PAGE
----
[FFmpeg-devel] [PATCH] MMX implementation of VC-1 inverse transforms

Christophe GISQUET christophe.gisquet
Mon Jan 14 21:12:40 CET 2008


Ivan Kalvachev a ?crit :
> - Why you choose to transpose at all. Just to save time and effort?

Time, effort, code size and possibly speed. It might be possible to
write code specific to horizontal pass, but code and/or constant may
need to be different for each line.

In addition, some code (h263_h_loop_filter_mmx) in dsputils_mmx does
just that: transpose before processing. Granted, they are not all about
fwd/inv transforms, so it might be a little different.

But just look at the transforms in h264dsp_mmx.c
Using the scantable transpose 'trick', some transposes are not needed
but still there are some done. And a 1d dct is used in a loop. So,
except for the unneeded initial transpose, the code is very similar.

> It is usual to have separate version of SIMD depending if they work on
> row or columns. The row and column stages are different and you pass
> the differences as parameters.

Here the problem is about loading registers mainly. For instance, the
vc1 qpel code use the same function with said differing parameters. Here
I don't think it's optimal, and Micha?l not criticizing this point goes
in that direction (famous last words before ignition).

> - Am I wrong or you do all the math in 16 bit signed saturation mode?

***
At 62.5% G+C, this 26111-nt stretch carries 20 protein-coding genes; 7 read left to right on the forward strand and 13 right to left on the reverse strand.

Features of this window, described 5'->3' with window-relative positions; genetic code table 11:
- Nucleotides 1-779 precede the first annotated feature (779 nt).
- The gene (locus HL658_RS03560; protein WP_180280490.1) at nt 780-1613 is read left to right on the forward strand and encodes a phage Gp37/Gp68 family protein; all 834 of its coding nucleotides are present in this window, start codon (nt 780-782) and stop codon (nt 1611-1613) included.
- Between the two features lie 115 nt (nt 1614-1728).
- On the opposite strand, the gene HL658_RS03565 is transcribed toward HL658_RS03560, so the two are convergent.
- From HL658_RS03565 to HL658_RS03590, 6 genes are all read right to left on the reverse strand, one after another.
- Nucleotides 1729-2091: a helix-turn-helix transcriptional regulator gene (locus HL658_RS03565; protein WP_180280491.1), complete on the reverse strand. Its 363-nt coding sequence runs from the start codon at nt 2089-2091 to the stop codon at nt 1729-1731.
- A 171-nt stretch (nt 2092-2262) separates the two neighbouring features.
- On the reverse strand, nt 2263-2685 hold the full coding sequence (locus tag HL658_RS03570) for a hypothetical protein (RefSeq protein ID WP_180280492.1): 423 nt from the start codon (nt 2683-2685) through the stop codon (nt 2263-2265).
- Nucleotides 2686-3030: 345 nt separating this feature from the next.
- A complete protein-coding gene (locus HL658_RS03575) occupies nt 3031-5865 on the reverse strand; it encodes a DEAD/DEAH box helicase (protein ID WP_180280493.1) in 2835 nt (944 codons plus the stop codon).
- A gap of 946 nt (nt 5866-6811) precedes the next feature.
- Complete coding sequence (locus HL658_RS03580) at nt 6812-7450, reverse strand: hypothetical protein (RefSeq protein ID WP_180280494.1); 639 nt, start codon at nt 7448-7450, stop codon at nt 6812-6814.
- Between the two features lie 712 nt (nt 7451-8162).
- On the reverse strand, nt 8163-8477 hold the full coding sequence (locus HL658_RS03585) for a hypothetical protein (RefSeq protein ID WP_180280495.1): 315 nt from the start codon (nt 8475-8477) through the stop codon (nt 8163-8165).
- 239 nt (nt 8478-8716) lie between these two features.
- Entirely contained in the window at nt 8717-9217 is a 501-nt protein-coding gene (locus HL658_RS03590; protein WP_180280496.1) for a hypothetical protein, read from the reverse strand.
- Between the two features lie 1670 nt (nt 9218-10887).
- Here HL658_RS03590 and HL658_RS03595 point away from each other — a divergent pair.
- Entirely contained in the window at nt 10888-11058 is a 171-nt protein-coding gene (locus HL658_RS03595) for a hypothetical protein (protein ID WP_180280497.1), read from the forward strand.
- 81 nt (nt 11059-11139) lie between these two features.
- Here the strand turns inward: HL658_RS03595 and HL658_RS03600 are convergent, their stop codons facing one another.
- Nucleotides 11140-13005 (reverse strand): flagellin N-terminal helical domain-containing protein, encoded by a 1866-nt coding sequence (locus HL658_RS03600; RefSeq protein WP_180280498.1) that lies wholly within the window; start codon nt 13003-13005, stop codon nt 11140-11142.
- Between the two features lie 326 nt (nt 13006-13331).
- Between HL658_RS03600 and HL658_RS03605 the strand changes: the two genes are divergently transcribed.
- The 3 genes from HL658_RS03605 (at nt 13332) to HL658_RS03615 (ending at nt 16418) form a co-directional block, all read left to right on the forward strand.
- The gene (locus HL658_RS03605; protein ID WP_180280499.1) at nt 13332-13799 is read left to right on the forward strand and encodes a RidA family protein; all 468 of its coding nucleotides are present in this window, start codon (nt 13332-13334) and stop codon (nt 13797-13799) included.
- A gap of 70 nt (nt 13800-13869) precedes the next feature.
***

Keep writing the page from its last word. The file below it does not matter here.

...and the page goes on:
> According to vc1 draft in first stage the input is in the range
> [-2048;2047] the multiply constants  are in range [-16;16], this makes
> range [-32768;32768] per multiply and you can have 8 of them.
> Or multiply constants in range [-22;22], that make range
> [-45056;45056] per multiply and you can have 4 of them.
> In the second phase the input range is doubled to [-4096,4095]
> Are you sure your transforms produce the same result as their _c equivalents?

I did test bit exactness (with win32 dll output) but albeit on few
sequences. Everything was perfect.

The reference I found said it could be done on 16 bits maths.  Maybe it
needs a bias to correct, but as output is usually in the range
[-128;127], it's pretty symmetrical. However, indeed, it would be better
if proof could be given.

> - Have you seen how other IDCT optimizations work? I may be wrong but
> vc1 transformations look like IDCT with quite simplified (smaller)
> coefficients.

See my comments about H.264. Following Micha?l's mail, I did more
homework and found how H.264 handles it. I'll start a new thread on that
specific topic.

Best regards,
Christophe GISQUET

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